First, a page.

What is Yasumasa Morimura famous for?
Morimura Yasumasa, (born 1951, Ōsaka, Japan), Japanese artist known for his large-scale self-portraits that were often superimposed on art-historical images or on pictures of iconic individuals.
What medium does Yasumasa Morimura use?
What are the elements and principles of Abstract Expressionism?
This vocabulary is made up of six basic elements: Line, Texture, Shape, Form, Color, and Value. Whether you do abstract art, non-objective, or even realistic, you’ll find at least one, if not more, of these elements at work.
Why is de Kooning important?
One of the most prominent and celebrated of the Abstract Expressionist painters, Willem de Kooning’s pictures typify the vigorous, gestural style of the movement. Perhaps more than any of his contemporaries, he developed a radically abstract style of painting that fused Cubism, Surrealism and Expressionism.
What techniques were used in Abstract Expressionism?
Technique. Abstract Expressionists used several different techniques to make their art. Some artists poured and dripped paint, moving around the canvas in the act of painting. Other artists applied broad, heavy, brush strokes with thick brushes.
Why is the use of technique valuable to an artist?
It lets viewers know that (insert artist’s name here) painted that painting. It helps us artists to have a cohesive body of work. That doesn’t mean though that your technique must stay the same your whole life.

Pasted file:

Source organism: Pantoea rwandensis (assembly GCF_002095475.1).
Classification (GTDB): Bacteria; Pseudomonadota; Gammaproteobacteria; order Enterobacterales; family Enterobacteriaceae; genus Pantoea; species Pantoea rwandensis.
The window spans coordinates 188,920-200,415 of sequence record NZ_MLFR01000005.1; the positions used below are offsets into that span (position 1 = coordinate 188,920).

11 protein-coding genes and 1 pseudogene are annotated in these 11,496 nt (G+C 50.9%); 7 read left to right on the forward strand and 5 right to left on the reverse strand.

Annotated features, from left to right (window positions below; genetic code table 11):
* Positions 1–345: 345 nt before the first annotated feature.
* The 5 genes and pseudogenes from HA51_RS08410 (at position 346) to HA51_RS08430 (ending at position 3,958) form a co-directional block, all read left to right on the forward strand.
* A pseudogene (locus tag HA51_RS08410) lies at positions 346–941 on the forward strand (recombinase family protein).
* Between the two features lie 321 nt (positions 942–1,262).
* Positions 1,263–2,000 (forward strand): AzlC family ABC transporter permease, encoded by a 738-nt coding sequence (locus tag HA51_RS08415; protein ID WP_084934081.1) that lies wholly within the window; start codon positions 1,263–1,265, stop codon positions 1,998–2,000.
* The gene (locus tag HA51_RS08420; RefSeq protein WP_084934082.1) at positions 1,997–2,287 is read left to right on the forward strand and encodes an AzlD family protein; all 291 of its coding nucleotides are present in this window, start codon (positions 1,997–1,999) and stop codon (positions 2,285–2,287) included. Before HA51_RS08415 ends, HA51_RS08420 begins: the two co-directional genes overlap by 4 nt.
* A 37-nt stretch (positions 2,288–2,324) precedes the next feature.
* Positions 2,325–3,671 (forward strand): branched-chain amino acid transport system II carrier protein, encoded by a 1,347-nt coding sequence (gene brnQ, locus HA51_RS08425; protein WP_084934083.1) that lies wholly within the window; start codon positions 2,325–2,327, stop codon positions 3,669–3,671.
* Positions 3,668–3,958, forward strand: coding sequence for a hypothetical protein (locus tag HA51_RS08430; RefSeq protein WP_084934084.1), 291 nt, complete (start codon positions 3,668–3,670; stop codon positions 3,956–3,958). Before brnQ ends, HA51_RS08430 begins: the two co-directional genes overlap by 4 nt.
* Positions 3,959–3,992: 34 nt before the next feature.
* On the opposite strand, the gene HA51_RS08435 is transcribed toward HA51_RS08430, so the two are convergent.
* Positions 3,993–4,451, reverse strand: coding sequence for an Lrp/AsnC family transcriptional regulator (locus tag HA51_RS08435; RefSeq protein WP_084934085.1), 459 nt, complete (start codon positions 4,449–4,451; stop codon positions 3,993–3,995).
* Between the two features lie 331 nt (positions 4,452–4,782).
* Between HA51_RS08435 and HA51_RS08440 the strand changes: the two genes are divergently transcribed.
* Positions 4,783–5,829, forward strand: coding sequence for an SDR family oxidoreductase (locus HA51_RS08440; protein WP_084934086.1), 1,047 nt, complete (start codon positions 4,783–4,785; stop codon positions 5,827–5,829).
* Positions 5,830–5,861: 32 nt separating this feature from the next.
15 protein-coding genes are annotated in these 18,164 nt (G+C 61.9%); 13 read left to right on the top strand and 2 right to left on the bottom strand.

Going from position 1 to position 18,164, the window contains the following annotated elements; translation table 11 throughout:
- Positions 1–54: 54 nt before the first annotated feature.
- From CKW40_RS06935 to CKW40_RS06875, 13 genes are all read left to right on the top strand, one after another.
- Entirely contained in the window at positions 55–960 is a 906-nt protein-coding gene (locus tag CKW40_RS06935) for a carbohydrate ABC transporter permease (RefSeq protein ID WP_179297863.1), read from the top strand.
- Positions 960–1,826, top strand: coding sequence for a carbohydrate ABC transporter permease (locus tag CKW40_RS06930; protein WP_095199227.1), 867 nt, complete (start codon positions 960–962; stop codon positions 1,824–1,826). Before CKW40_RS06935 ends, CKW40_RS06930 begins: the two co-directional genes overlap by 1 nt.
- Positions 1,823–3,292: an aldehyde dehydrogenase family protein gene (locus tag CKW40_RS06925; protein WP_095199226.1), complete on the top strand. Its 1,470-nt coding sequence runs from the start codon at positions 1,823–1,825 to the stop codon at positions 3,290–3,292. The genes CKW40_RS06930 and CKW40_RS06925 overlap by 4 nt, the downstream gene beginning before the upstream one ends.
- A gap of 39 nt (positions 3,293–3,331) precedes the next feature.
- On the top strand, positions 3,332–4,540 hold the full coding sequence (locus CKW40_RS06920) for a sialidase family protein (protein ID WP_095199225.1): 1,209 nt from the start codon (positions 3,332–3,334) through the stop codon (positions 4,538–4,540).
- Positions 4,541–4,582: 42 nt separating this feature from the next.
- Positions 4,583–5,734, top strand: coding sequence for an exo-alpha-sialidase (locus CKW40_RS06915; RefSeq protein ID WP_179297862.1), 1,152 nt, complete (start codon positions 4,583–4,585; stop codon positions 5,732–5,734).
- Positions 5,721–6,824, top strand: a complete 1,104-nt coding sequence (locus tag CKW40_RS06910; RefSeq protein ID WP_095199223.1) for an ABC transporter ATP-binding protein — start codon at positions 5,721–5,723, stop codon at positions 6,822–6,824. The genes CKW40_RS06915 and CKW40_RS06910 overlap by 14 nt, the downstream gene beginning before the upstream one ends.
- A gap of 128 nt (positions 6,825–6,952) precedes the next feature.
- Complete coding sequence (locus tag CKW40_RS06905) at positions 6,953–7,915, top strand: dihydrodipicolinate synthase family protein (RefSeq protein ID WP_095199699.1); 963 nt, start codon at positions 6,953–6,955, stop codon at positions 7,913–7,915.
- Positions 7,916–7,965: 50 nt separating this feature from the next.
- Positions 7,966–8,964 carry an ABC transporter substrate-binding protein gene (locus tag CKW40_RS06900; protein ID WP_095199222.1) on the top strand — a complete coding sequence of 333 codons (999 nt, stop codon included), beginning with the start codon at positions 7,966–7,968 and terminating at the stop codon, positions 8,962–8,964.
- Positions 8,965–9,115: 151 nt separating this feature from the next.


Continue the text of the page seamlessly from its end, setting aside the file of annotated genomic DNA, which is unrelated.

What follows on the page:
Is Yasumasa Morimura a painting?
Indeed, Morimura looks like a painting—expect for his eyes, which contain a red-blooded, mischievous glimmer that Van Gogh’s self-portrait did not. Yasumasa Morimura, Doublonnage (Marcel), 1988. © Yasumasa Morimura.
What makes Morimura’s restagings so special?
Indeed, Morimura’s restagings are full of spellbinding and downright loaded juxtapositions. Take his 1988 recreation of Manet’s celebrated painting The Fifer (1866), which, like Olympia, highlights the Western world’s exoticization, infantilization, and oppression of Eastern cultures.
What is Morimura’s purpose in writing the poem “The Japanese”?
In the process, Morimura not only probes his own identity as an artist and Japanese man, but also broader themes of cultural, political, and national selfhood: in particular, the increasingly blurred lines between East and West.
Is Morimura doing something different with his investigations of Art?
But Morimura is doing something different with his investigations of these masterpieces of art.